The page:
Book review: Mueller's Overview of American Compacts and Vanity Cases

Vintage compact bookI must say that the title of this blog entry is misleading.  There isn't really much content to review in this book, but there sure are some wonderful vintage compacts to drool over!  I guess it will be an overview of an overview.

Mueller provides a very brief (a mere 3-page) summary of American compact companies at the start of the book, and explains that it's not a pricing guide.  While I am curious to know what these pieces might go for if they were for sale, I was not disappointed that the book doesn't contain pricing information.  From there on it's all pictures of glorious compacts and even some ads for them.  Each one includes the sizes of each piece and the manufacturer.

I thought I'd give you a little taste of what you'll find in the book if you decide to purchase it.  And you really should if you like admiring pretty makeup* - because compacts are relatively small objects, there were usually 4-5 pictures of different ones per page.  So. Much. Eye candy!  You can buy it here.

Here are some of the compacts that jumped out to me immediately.

These iris and poppy compacts are from the early 1940s and according to the book, are very rare.


I love the little legs on this Volupté "Petit Boudoir" compact from 1950:

Legged compact

These four are by Rex Fifth Avenue.  The two on the right bear the signature of cartoonist Hilda Terry, whose designs of "bobby soxers" somehow made their way onto these compacts.


How adorable are these Bell lucite compacts featuring charming Paris scenes?  They're pretty similar in style to Nathalie Lété's Paris designs for Bourjois.


In addition to illustrated compacts, there were some fantastic blingy pieces, like these from Volupté and Evans.


I thought I'd save my favorite for last:  a zippered compact bearing a mermaid (!!!) and seahorse:


There are so many more pieces to ooh and aah over, including one with a map of New York designed especially for the 1939 World's Fair, the famous Dali compact, and even an enameled compact with a picture of fruit.  Mueller notes that depictions of fruit were very rare in compacts - how unlike the abundance I found in vintage ads!

I know I'll enjoy re-perusing all the compacts in this book, and I do find it helped me get a sense of what to look for in terms of vintage compacts.  As you know, the Makeup Museum is mostly focused on contemporary cosmetics, but I really want to add vintage pieces to the collection.  This was a great primer.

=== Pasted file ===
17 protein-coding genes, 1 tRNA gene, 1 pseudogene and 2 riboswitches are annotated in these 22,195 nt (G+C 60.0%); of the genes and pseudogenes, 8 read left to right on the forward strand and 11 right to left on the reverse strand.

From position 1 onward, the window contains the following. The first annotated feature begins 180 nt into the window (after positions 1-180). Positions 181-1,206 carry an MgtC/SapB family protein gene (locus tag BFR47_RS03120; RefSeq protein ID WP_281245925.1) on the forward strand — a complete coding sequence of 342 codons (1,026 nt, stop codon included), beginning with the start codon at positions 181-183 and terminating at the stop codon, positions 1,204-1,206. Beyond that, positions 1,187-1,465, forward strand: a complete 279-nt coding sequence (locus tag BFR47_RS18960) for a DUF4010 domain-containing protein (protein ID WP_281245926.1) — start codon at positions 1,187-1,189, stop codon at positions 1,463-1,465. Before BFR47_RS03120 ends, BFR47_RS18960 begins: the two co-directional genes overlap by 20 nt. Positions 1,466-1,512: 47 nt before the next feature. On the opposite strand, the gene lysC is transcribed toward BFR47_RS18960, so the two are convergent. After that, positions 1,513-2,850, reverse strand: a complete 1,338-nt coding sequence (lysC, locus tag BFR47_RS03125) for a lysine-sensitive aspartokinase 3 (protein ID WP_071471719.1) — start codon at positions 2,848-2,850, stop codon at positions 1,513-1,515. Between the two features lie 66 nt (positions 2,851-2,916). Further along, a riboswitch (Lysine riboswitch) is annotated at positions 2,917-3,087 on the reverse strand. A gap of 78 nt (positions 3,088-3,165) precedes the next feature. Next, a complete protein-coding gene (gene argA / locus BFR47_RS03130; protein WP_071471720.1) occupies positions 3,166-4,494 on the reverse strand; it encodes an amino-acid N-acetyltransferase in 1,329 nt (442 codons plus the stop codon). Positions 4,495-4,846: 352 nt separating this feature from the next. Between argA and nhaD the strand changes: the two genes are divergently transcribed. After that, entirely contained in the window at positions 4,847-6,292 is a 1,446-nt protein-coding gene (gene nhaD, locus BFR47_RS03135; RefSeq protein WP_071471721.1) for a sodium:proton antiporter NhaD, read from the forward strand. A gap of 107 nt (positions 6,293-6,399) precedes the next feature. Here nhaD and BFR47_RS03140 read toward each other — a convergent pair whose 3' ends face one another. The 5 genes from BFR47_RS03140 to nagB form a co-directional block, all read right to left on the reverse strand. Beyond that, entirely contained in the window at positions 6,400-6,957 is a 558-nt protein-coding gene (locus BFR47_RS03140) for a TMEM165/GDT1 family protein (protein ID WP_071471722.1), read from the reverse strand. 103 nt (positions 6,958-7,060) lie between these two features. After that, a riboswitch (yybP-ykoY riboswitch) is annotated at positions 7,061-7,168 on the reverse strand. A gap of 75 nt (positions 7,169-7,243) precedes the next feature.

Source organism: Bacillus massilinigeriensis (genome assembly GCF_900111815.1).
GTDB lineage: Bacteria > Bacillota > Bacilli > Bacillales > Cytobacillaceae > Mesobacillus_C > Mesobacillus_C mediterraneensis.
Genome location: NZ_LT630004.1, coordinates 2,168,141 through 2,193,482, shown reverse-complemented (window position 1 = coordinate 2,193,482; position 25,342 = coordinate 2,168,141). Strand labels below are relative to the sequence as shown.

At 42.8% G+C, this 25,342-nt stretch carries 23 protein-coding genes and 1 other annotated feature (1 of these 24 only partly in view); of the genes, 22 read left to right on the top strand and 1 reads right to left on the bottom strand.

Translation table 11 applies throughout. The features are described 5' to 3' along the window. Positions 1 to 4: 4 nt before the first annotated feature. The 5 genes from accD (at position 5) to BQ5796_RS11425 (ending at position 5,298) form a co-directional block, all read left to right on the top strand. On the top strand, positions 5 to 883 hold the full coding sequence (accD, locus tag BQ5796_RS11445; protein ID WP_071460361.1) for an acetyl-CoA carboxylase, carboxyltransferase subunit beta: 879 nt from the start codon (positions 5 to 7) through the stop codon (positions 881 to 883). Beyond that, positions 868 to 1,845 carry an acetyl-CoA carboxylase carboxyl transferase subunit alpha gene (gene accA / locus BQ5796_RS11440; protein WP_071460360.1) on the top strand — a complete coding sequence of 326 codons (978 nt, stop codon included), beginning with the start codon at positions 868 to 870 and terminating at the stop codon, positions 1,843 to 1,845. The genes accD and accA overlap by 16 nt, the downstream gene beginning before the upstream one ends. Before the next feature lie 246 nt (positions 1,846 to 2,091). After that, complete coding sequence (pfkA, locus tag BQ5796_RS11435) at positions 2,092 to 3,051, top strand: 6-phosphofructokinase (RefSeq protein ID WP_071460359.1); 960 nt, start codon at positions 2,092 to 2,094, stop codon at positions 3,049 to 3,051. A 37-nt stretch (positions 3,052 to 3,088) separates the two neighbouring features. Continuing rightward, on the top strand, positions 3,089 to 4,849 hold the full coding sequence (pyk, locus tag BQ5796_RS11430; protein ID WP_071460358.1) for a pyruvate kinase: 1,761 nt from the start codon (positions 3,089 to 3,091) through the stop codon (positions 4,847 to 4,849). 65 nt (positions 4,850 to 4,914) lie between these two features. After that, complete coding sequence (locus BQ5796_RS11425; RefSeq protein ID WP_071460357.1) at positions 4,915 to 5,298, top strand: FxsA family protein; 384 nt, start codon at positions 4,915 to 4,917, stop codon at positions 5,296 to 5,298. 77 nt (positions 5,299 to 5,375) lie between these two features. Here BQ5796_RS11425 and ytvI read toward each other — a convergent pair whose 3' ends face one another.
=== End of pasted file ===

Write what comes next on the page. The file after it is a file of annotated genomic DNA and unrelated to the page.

*I am not affiliated with the author in any way and received no compensation for writing about this book.

It's catching on!

I'm pleased to see that the topic of beauty is slowly becoming a legitimate field of study.   It hasn't been looked at as critically or academically yet the way fashion has, but we're getting there.  Recently I came across several things that I found to be very encouraging.

Compact book Musingonbeauty posted about this book.  While I'm a bit chagrined someone else came out with a coffee table book on makeup, I'm not completely beat down - there's plenty of room for more makeup books! 

Then I read in the June issue of Lucky magazine that there's an exhibition called Beauty Culture that's going on at the Annenberg Space for Photography.  The exhibition "examines both traditional and unconventional definitions of beauty, challenging stereotypes of gender, race and age.  It explores the links between beauty and violence, glamour and sexuality and the cost (in its multiple meanings) of beauty" and "encourages a social discussion about the allure and mystique of the pursuit of female beauty, as well as its cult-like glorification and the multi-billion dollar industries that surround it."  A little different than what I'm trying to do, but it's exciting to see a dialogue being started about the impact of the beauty industry.

Finally, I stumbled on the coolest blog on vintage compacts while researching an inquiry I received.  It is so incredibly detailed and gives a thorough history of early cosmetic companies, many of whom don't exist anymore.  

So, yay!  It's nice to see that makeup is finally being recognized as something more than to paint your face with - there truly is history and art involved, which is one of the things I strive to point out through the Museum.

(image from

Curator's Corner

100209_XX_GirlPower  I had an easy week on account of all the snow here, which I have to say was pretty sweet.  Too bad I didn't get more done blogwise, but at least I got a lot of decluttering done - as a beauty addict, I am constantly drowning in samples so I finally had a chance to weed through most of them. Anyway, here's what I'm liking/coveting/generally interested in this week.

- LUSH Magic Mushroom bubble bar - If you like bubble baths this is a must-have, plain and simple.  Get it now before it's gone!  

- New book on music in the 90s that prominently features the Riot Grrrl movement, a subject that's near and dear to the Curator.  Will definitely have to buy!

- Even more exciting, I found out via Slate that there will be an entire book devoted to Riot Grrrl due out in October!

- Finally, along those lines, an online Bikini Kill archive has been created.  It says your experience with the band doesn't have to be "fancy" but I do want mine to be compelling, so I'm not sure whether I should story isn't all that interesting.

- Another book I would snap up immediately if it wasn't so darn expensive!

- Cool Arshile Gorky exhibit opened this week at the Tate Modern.

- Roundups of amazing Valentine's Day cards from Oh So Beautiful Paper.

Hope everyone had a lovely V-day!